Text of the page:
Decorate Tortillas With Symbolic Marigolds For Día De Los Muertos

When it comes to celebrating Día de los Muertos, there are many rich traditions to engage in, from culinary treasures like Pan de Muerto to artistic displays like the colorfully adorned ofrendas, or offerings, for the dead. Some of these traditions are as old as the Aztec empire, where the marigold was viewed as a symbol of the dead and used to mark the altars and graves of departed loved ones. Marigolds were also believed to attract the departed souls to the offerings. These bright, multi-petaled beauties still cover the cemeteries of Mexico, strung up in elaborate garlands and arrangements. Today we're talking about a culinary twist that allows you to incorporate these historical details directly into Día de los Muertos-inspired food.

Such is the lovely idea behind marigold tortillas, a recipe that makes delicately pressed marigolds into edible art. Though it may seem too exquisite to accomplish at home, the tortilla press is the perfect tool for you to make a pressed flower tortilla. And as marigolds have an herbaceous, almost tarragon-like flavor, you'll be making a tasty tortilla to boot.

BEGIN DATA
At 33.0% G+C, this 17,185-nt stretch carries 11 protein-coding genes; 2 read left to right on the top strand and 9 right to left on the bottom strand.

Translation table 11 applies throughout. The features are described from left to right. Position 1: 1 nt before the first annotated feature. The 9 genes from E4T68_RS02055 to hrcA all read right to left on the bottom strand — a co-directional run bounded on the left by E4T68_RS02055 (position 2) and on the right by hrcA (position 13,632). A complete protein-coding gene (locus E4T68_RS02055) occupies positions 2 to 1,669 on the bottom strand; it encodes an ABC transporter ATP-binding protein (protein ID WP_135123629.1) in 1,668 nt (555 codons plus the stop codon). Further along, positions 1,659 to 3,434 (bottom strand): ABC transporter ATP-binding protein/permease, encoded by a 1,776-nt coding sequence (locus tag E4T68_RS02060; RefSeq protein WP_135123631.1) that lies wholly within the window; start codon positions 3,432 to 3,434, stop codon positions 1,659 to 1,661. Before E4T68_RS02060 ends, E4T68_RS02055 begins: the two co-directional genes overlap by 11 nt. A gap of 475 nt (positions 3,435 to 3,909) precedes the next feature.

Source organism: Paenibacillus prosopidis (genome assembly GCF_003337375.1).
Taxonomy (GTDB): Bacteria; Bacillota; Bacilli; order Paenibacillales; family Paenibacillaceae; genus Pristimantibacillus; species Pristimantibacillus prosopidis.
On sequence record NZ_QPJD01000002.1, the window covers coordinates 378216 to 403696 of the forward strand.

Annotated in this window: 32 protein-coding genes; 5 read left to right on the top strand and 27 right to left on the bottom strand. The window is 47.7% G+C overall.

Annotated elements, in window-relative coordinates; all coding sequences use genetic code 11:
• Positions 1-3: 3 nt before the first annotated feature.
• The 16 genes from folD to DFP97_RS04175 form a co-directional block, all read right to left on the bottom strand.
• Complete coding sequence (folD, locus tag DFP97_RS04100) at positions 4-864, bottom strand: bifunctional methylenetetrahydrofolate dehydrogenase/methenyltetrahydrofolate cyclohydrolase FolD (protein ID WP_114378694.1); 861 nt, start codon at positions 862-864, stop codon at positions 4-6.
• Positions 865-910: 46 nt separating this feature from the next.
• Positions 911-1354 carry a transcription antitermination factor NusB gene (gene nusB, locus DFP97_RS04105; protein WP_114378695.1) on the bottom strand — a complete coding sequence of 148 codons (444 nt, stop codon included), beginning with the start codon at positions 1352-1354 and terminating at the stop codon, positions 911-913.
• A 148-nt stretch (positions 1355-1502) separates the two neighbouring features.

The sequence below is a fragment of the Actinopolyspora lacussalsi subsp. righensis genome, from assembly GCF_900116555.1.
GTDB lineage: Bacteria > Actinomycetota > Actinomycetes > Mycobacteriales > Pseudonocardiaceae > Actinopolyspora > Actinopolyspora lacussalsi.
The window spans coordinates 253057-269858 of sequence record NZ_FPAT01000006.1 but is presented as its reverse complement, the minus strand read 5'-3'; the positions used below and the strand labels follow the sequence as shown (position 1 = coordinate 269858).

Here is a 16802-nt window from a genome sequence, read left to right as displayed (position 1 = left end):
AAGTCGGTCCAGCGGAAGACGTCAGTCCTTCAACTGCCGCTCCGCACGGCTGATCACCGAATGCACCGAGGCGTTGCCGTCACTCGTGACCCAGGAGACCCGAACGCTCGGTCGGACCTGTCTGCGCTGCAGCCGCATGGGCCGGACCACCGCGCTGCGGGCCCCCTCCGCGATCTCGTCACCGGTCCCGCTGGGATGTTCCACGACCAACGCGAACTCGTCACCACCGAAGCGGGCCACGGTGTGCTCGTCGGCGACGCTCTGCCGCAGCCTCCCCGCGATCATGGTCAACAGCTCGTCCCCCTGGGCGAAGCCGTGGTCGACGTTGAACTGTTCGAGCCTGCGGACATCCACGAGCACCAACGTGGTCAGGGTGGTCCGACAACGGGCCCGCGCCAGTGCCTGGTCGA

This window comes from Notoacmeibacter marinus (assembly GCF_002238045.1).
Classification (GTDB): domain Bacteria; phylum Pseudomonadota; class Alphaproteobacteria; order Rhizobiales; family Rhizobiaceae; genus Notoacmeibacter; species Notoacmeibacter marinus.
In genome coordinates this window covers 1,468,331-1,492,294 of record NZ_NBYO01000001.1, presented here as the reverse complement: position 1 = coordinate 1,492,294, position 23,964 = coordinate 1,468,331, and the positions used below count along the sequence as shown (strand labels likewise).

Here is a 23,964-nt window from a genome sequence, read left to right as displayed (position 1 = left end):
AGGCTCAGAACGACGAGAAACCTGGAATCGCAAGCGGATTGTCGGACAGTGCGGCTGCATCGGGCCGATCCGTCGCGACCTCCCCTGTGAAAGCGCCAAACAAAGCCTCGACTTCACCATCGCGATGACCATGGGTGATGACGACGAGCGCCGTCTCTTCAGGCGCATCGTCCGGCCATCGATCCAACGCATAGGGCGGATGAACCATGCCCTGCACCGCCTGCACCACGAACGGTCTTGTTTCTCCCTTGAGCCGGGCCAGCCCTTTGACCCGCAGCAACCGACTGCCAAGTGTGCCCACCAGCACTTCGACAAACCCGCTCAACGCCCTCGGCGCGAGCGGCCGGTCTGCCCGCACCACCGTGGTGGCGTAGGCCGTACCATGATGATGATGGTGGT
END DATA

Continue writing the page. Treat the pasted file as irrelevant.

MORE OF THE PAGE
Edible art to celebrate Día de los Muertos

First, we need to discuss the practicalities of eating marigolds. The species that was once harvested by the Aztecs is the Tagetes erecta, also called the Aztec or Mexican marigold. These are different from our standard garden cultivar, Calendula officinalis. They are both varieties of edible flowers, though, and perfectly safe to use in your tortilla press. Even so, you should talk to whomever you're buying them from to make sure they haven't been sprayed with harmful chemicals. Once you have your flowers, you'll want to use just the petals and center of each (not the heel or stem) in your food. You can also use dried marigold petals in a pinch, just know the flavor will be more intense.

As for the specific recipe, the world is your oyster. A flour or corn tortilla recipe will work here, you just need to make sure it requires a tortilla press. First, you'll do an initial press of your masa ball to make the classic tortilla shape. Then, you'll open it back up and place as many marigold petals as your heart desires. Lay a sheet of parchment paper over the petal-coated side and press your tortilla again, being gentle so as not bruise the petals. From there, you'll cook the tortilla for one to two minutes on each side and use it for the perfect Día de los Muertos feast.